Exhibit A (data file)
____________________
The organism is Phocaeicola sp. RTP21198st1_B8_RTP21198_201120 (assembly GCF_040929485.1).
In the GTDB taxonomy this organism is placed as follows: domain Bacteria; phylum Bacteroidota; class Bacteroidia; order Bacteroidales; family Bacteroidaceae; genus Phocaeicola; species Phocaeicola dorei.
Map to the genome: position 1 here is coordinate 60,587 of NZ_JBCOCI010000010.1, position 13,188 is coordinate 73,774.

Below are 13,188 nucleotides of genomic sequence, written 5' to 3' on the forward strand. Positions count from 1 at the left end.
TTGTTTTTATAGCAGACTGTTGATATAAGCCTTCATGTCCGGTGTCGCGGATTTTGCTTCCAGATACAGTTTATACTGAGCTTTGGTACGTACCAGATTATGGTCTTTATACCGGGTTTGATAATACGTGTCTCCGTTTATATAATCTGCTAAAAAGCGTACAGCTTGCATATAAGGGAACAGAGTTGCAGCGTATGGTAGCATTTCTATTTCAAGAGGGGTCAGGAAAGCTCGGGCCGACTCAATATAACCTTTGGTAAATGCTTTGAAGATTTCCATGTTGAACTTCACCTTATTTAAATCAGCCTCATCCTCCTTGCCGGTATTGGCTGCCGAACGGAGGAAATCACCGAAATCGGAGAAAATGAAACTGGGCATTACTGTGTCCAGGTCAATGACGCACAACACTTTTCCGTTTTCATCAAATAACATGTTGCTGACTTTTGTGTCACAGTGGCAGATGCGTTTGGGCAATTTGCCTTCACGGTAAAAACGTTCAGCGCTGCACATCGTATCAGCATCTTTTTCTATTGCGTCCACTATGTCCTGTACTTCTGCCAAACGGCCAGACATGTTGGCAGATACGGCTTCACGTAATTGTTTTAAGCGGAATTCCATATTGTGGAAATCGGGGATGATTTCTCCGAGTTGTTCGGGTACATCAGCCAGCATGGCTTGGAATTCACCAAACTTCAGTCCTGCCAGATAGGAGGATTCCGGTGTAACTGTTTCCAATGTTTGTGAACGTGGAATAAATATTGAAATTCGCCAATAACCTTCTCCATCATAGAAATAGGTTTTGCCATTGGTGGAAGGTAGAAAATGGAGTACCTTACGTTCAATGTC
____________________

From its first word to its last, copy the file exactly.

The organism is Phocaeicola sp. RTP21198st1_B8_RTP21198_201120 (assembly GCF_040929485.1).
In the GTDB taxonomy this organism is placed as follows: domain Bacteria; phylum Bacteroidota; class Bacteroidia; order Bacteroidales; family Bacteroidaceae; genus Phocaeicola; species Phocaeicola dorei.
Map to the genome: position 1 here is coordinate 60,587 of NZ_JBCOCI010000010.1, position 13,188 is coordinate 73,774.

Below are 13,188 nucleotides of genomic sequence, written 5' to 3' on the forward strand. Positions count from 1 at the left end.
TTGTTTTTATAGCAGACTGTTGATATAAGCCTTCATGTCCGGTGTCGCGGATTTTGCTTCCAGATACAGTTTATACTGAGCTTTGGTACGTACCAGATTATGGTCTTTATACCGGGTTTGATAATACGTGTCTCCGTTTATATAATCTGCTAAAAAGCGTACAGCTTGCATATAAGGGAACAGAGTTGCAGCGTATGGTAGCATTTCTATTTCAAGAGGGGTCAGGAAAGCTCGGGCCGACTCAATATAACCTTTGGTAAATGCTTTGAAGATTTCCATGTTGAACTTCACCTTATTTAAATCAGCCTCATCCTCCTTGCCGGTATTGGCTGCCGAACGGAGGAAATCACCGAAATCGGAGAAAATGAAACTGGGCATTACTGTGTCCAGGTCAATGACGCACAACACTTTTCCGTTTTCATCAAATAACATGTTGCTGACTTTTGTGTCACAGTGGCAGATGCGTTTGGGCAATTTGCCTTCACGGTAAAAACGTTCAGCGCTGCACATCGTATCAGCATCTTTTTCTATTGCGTCCACTATGTCCTGTACTTCTGCCAAACGGCCAGACATGTTGGCAGATACGGCTTCACGTAATTGTTTTAAGCGGAATTCCATATTGTGGAAATCGGGGATGATTTCTCCGAGTTGTTCGGGTACATCAGCCAGCATGGCTTGGAATTCACCAAACTTCAGTCCTGCCAGATAGGAGGATTCCGGTGTAACTGTTTCCAATGTTTGTGAACGTGGAATAAATATTGAAATTCGCCAATAACCTTCTCCATCATAGAAATAGGTTTTGCCATTGGTGGAAGGTAGAAAATGGAGTACCTTACGTTCAATGTC